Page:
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Old 11-24-2007, 11:08 PM
sublime sublime is offline
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Default goal setting; the short term

my life always seems to be at its best when i am working toward easily defineable goals. sadly, i very often forget that and just muddle thorugh life. those times suck and i am tried of them. i want to set some financial goals for the short term (monthly basis) and on one of the blogs i read i saw a good suggestion.

the blogger (the simple dollar) aims to increase his net worth every month. now this seems simple enough to strive for, but i wonder as both a professional gambler*, and more importantly somebody who has 75% of their net worth in diversified index funds (i would say 90% of my index fund assets are stocks of some sort) is this a wise monthly goal? i mean i could have a GREAT month financially (cut spending, invest a ton) and lose money overall or have a HORRIBLE month (spend a ton) and yet make money overall due to variance in the market.

thoughts and/or suggestions?



*online poker mostly, and lots of it so losing months aren't likely really
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  #2  
Old 11-27-2007, 05:03 AM
MatthewRyan MatthewRyan is offline
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Default Re: goal setting; the short term

in regards to poker, a great goal is to play X number of hands

also, u could set a budget and try to stay within that
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Old 11-28-2007, 05:19 AM
pig4bill pig4bill is offline
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Default Re: goal setting; the short term

If you're just going to leave your money sit in index funds, then no, that is not a reasonable goal. Unless you can control the market, how can you say you're doing well or lousy if you're at the mercy of the whims of the market?

Now, if you're going to trade your money amongst various index funds, then yes, you can set a goal like that.
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  #4  
Old 11-28-2007, 08:12 AM
Mook Mook is offline
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Default Re: goal setting; the short term

[ QUOTE ]
i mean i could have a GREAT month financially (cut spending, invest a ton) and lose money overall or have a HORRIBLE month (spend a ton) and yet make money overall due to variance in the market.

[/ QUOTE ]
I assume these assets "in the market" are being held for the long term (i.e. retirement accounts) and not serving as a back-and-forth holding place for your poker bankroll / living expenses. If I'm wrong, get any such $$$ out of index funds immediately and put it in a highly liquid source of funds that will keep up with inflation (ING, money market account, or the like).

Having said that ... You want to set both an income goal and an assets (or net worth) goal - realizing that the former is really just a component of the latter. Tracking your income on a monthly basis makes sense. I assume you have some sort of handle on your monthly expenses, so while I eschew hard-and-fast budgets (life happens, ya know) you should def. know your average monthly "net" (average poker income minus average expenses) and should be targeting this number to invest each month - track this number closely. Know whether you're running ahead or behind "trend" in terms of $$$ invested for the year, and don't let it be influenced by swings in the market itself (that is, don't fall into the trap of thinking, "eh, the S&P's up 12% this month, I could really skip this month's contribution and I'll be all right" - of course, as a pro poker player I'm sure you know about the Kelly criterion, so this is not news to you).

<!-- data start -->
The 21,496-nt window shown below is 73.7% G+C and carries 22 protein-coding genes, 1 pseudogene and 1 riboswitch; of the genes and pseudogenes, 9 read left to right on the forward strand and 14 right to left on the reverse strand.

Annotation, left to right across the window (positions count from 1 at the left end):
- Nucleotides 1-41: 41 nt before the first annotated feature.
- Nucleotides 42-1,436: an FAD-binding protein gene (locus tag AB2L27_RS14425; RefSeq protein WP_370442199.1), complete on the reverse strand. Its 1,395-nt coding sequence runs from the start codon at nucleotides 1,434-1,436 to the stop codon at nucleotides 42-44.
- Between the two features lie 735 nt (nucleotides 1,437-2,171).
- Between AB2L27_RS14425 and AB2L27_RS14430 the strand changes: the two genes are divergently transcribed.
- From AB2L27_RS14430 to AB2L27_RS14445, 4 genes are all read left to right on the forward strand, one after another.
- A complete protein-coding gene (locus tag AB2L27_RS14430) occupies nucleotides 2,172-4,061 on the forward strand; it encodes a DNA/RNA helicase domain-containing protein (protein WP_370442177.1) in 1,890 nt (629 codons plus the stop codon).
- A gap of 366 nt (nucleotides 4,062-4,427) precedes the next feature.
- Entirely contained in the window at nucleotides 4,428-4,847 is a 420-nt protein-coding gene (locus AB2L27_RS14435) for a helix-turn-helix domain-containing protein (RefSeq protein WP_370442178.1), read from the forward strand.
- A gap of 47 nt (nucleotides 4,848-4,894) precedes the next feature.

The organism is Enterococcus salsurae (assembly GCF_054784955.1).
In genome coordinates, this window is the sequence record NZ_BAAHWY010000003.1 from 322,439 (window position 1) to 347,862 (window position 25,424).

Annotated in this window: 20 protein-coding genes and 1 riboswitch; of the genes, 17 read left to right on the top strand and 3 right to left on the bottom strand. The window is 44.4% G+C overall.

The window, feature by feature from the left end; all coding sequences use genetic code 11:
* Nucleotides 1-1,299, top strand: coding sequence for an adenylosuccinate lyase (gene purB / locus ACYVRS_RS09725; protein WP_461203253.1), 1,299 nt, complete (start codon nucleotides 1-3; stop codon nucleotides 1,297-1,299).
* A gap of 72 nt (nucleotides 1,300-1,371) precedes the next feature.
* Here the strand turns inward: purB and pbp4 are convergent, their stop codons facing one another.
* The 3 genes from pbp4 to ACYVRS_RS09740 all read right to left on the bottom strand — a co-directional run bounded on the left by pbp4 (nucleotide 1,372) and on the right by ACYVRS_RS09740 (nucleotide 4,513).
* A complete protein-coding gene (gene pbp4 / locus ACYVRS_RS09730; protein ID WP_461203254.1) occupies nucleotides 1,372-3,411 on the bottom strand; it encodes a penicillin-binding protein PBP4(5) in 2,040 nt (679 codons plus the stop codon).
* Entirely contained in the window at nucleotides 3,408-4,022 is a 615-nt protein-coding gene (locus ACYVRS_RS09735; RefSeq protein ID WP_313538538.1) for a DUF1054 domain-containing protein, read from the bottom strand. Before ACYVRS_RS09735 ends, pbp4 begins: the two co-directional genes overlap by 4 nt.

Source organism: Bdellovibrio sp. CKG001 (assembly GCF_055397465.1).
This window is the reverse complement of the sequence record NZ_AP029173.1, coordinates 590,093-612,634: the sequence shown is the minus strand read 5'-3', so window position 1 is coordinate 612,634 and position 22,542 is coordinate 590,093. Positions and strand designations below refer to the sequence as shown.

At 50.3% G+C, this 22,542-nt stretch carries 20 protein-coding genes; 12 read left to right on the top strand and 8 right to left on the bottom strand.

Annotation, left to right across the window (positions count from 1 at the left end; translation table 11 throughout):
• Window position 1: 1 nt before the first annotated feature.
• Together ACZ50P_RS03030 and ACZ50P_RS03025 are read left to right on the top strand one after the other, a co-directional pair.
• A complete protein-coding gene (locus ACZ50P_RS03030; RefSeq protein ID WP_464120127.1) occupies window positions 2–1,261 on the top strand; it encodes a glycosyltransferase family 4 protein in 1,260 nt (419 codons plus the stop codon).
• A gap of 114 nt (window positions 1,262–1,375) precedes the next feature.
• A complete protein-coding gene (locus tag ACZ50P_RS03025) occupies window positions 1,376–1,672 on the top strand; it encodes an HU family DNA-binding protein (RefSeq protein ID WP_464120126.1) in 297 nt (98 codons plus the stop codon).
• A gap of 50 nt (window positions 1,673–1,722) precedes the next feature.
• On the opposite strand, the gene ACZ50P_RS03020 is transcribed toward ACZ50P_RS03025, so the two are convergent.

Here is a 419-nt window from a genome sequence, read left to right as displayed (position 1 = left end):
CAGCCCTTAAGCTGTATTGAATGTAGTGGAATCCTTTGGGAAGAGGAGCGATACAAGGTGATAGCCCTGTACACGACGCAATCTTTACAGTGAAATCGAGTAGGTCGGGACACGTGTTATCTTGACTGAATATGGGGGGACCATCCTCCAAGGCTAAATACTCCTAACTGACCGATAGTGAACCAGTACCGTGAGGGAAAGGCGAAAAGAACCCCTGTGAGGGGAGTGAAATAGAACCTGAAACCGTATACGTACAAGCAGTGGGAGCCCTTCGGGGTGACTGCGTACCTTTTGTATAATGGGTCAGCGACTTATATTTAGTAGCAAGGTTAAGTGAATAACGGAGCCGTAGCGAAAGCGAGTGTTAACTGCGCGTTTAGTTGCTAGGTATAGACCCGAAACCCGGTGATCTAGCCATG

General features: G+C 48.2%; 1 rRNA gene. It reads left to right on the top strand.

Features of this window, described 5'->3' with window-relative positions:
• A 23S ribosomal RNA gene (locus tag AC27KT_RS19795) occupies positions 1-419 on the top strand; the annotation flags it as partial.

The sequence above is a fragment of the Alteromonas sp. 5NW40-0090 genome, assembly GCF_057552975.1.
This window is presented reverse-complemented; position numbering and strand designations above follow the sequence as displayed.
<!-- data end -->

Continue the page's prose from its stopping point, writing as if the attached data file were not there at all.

As for your assets, monthly is waaaaay too short a time frame to worry about "coming out ahead" if you're mainly an index-type investor (not trading for a living). The quarterly statements I receive from my 401k / IRA's are plenty good enough for me and even then I realize that I'm going to have 1, and sometimes 2-3, losing quarters a year. Your goal with your assets should be annual organic growth (independent of your contributions) at a rate equal to or better than a broad diversified index such as the Wilshire 5000. (Your total assets will, of course, be growing significantly faster than this, since you're regularly adding to them. Which is the whole point.)

It's true that "you can't eat relative performance", but if these assets are being invested over a 20, 25, 30 year time frame then it doesn't really matter and if you're consistent about moving money from the income side to the assets side (and not the other way around) then 25 years is enough to provide anyone with a 7-figure nest egg. Good luck!

Mook
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  #5  
Old 11-28-2007, 11:28 AM
chisness chisness is offline
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Default Re: goal setting; the short term

[ QUOTE ]
in regards to poker, a great goal is to play X number of hands

also, u could set a budget and try to stay within that

[/ QUOTE ]

This is right on. Set goals for things you should be controlling.

You have a long term market plan, so let it do its own thing. You have a poker skill set, so let it do its own thing. (Studying both of these areas could of course make these even better.)

Setting a hand goal is a great idea -- increasing the EV of your net worth by a certain amount, but not focusing on a strict dollar amount (trend would be to play less when winning and more when losing if you did this).

Also, a budget isn't a bad idea. My idea of a budget is not wasting money on ridiculous luxury items, but also never hesitating to do something fun because of cost (like eating at a nice restaurant or golfing). The in betweens that could use some definition are random gadgets like new speakers or a gaming system.
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